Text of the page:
The past few weeks of the Norfolk lawsuit has been interesting for industry watchers and courthouse groupies, it has been nail-bitingly engrossing for Vringo (VRNG) longs and only slightly annoying for Google (GOOG) veterans.
At one time I held the opinion that a loss would be a watershed moment for Google. Now, after having the opportunity to study this more closely, especially keeping in mind that for Vringo, patent litigation is a business model based on profit and not on archaic questions of justice, I think the outcome of this case will not have much impact on Google's bottom line, or its technology, or its business model of questionable intellectual property appropriation standards.
This, I think, was the reason Google even bothered to go to trial at all. They knew a loss would have little financial impact - they would simply pay a very, very small part of their profits and move on. A win, on the other hand, would have a significant moral impact. It will tell the industry that ordinary people find patent trolling more reprehensible than patent infringement. It will tell the industry that people will not accept patent trolling as a viable business model.
Google's business model is located in a very grey area of the intellectual property universe. Its Google Books, Google News, YouTube, its search engine results, and even its technology has often come under IP litigation scanner. Right now, we are seeing how in France a group of newspapers and publishers are protesting against its news presentations. We just watched Google settle with a group of publishers led by McGraw-Hill (MHP) in re its Google Books application. If so many people perceive Google as "stealing IP," common sense cannot rule out a considerable possibility.
As against that, trolling of any sort is generally considered "somehow wrong."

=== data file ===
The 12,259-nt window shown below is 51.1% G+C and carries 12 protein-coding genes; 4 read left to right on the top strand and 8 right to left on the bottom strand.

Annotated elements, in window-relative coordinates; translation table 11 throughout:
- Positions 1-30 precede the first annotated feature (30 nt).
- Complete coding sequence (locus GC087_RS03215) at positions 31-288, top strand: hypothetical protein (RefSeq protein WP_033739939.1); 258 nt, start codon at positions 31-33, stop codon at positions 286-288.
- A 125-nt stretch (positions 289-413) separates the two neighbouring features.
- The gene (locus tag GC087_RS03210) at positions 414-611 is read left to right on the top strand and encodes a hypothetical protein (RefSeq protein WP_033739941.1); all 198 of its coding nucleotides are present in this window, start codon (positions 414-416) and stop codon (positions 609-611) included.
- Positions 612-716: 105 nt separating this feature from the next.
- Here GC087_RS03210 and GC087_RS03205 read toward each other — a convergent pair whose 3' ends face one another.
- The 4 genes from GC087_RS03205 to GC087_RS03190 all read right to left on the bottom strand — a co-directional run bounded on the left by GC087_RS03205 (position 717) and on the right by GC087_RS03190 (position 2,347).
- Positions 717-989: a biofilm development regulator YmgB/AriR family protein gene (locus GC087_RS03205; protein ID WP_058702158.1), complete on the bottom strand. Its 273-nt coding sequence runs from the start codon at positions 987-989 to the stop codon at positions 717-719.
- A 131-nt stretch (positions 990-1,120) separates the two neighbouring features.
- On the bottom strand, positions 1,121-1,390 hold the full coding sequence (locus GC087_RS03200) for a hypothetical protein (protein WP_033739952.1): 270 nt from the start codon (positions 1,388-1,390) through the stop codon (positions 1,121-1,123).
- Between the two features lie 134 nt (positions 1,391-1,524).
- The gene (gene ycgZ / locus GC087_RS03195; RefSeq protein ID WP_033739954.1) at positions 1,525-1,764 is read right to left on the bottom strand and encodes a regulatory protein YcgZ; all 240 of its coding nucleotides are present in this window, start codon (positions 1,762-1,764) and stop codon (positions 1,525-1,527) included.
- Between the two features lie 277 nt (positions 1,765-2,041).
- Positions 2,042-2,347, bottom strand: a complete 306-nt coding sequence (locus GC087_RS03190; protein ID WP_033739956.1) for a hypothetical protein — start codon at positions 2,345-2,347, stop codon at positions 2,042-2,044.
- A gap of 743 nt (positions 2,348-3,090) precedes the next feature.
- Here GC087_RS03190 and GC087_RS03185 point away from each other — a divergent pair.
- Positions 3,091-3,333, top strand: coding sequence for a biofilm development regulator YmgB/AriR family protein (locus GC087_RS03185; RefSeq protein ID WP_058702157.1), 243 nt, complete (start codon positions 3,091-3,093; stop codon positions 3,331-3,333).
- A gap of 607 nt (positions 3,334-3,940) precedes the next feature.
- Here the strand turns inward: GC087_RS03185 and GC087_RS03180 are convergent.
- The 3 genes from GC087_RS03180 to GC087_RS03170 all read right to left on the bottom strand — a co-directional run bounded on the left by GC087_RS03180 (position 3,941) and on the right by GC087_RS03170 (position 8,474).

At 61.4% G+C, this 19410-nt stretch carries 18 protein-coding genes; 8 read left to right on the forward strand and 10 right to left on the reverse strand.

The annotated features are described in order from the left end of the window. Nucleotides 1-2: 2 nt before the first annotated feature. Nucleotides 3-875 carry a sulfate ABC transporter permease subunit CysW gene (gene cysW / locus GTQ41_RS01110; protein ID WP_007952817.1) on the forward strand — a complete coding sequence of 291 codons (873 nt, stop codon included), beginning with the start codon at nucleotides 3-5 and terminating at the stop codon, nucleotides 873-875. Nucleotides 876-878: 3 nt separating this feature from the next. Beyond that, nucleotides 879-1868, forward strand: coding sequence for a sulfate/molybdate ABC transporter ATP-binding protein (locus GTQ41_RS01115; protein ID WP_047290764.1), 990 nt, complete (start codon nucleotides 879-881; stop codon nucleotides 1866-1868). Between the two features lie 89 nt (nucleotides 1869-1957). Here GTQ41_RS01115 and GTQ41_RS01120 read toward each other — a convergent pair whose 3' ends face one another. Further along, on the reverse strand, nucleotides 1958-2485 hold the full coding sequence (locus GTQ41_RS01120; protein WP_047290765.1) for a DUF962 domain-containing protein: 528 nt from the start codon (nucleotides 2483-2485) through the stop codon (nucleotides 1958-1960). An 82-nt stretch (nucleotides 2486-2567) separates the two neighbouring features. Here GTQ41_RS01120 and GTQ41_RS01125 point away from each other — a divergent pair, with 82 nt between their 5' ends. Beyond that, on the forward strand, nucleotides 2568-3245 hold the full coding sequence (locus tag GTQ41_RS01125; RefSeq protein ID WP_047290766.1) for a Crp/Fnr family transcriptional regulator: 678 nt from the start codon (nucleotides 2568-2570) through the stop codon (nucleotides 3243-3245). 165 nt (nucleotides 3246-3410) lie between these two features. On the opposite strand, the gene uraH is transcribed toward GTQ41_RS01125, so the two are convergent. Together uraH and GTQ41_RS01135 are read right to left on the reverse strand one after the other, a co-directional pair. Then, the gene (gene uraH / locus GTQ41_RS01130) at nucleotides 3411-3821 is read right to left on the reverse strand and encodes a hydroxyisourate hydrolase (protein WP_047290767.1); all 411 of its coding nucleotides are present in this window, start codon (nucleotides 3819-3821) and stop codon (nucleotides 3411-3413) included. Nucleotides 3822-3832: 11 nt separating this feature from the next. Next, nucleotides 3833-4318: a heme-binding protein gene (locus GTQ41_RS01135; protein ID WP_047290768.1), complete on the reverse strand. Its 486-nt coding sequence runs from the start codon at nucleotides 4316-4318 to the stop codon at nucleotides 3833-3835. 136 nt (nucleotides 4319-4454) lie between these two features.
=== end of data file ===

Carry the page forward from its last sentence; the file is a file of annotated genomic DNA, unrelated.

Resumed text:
However, we need to remember that trolling is less egregious if real victims are involved, as opposed to legal victims. In the former case, justice is poetic, while in the latter, it is merely noetic. In this instance, therefore, we must not forget that Ken Lang and David Kosak are real victims of Google's alleged infringement. These guys spent sixteen years watching Google make billions from inventions they created, without paying them even a modicum of acknowledgement for their work.
Vringo's win in this case will have unprecedented moral impact on their future litigation efforts; which will doubtless convert into a tidy source of income. The best outcome for Vringo will be that its IP litigation model of business will have been vilified in a court of law, no less. I can see the following positives for Vringo as a result:
Vringo will acquire more patents from Nokia (NOK) and/or other parties and basically work as their contracted IP litigation team.
Vringo will get into a long term licensing situation with Google.
Vringo will win a little more concession from Google against an agreement not to pursue the controversial Jackson ruling on laches in appeals court.
If Vringo wins, and if all or most of the above things happen, I see Vringo scaling back to $5 levels within days of monies being arranged from Google, $10 levels after a New Year high and more settlement rumors/news, going up, perhaps, to $15 and even $20 if it can get into more settlements with other biggies like MSFT etc, but steadying eventually at around $12 levels once the momentum is over and reality settles in over the next 6-8 months. Trading as it is at less than $3 now, that is considerable ROI for investors. My figures are based on current valuation of the company and approximate settlement amounts; let me call that "founded" expectation.